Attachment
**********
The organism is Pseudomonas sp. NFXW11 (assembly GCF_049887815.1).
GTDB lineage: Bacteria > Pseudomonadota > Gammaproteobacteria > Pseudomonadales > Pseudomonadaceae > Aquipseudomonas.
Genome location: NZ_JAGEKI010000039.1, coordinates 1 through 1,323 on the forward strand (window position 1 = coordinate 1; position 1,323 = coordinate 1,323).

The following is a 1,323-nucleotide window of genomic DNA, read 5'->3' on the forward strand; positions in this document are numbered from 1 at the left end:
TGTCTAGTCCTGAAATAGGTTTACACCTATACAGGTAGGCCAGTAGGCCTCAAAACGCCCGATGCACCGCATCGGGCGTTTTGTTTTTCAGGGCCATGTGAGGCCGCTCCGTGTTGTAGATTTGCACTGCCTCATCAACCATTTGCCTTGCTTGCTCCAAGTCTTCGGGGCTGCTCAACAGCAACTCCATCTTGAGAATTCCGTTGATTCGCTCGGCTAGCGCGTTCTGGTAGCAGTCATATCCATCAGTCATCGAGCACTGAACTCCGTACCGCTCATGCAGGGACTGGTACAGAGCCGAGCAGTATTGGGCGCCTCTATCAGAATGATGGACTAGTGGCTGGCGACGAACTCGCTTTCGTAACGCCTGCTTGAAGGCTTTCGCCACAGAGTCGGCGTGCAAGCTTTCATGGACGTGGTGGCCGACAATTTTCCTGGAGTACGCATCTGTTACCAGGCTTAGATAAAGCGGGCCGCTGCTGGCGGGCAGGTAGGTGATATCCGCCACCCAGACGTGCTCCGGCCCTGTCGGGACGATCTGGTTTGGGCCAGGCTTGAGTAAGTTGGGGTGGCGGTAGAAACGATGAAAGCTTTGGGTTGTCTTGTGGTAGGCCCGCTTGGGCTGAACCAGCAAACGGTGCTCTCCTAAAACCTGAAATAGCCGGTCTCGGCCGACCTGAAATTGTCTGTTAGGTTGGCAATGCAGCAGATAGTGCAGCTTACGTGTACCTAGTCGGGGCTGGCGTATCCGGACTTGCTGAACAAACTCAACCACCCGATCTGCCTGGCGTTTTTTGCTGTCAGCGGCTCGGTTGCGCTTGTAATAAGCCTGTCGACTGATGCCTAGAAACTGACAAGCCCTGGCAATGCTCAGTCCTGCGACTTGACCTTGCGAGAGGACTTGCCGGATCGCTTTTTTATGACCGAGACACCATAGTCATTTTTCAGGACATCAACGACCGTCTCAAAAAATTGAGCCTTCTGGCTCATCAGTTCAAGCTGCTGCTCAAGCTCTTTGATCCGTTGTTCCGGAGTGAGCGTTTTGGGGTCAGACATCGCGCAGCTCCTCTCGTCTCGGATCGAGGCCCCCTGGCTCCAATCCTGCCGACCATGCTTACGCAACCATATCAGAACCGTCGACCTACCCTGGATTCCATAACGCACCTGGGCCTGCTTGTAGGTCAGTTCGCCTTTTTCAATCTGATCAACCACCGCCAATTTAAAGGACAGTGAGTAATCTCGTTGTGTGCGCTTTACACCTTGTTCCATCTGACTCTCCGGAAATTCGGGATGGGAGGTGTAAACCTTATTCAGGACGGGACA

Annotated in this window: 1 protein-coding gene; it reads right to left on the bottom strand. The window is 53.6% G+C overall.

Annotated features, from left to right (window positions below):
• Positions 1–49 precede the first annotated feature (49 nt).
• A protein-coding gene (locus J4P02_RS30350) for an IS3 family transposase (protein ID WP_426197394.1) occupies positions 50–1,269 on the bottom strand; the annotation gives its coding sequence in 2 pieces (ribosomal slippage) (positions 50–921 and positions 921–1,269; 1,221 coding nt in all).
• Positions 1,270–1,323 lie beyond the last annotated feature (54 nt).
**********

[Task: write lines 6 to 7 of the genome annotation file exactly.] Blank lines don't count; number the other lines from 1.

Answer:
Annotated in this window: 1 protein-coding gene; it reads right to left on the bottom strand. The window is 53.6% G+C overall.

Annotated features, from left to right (window positions below):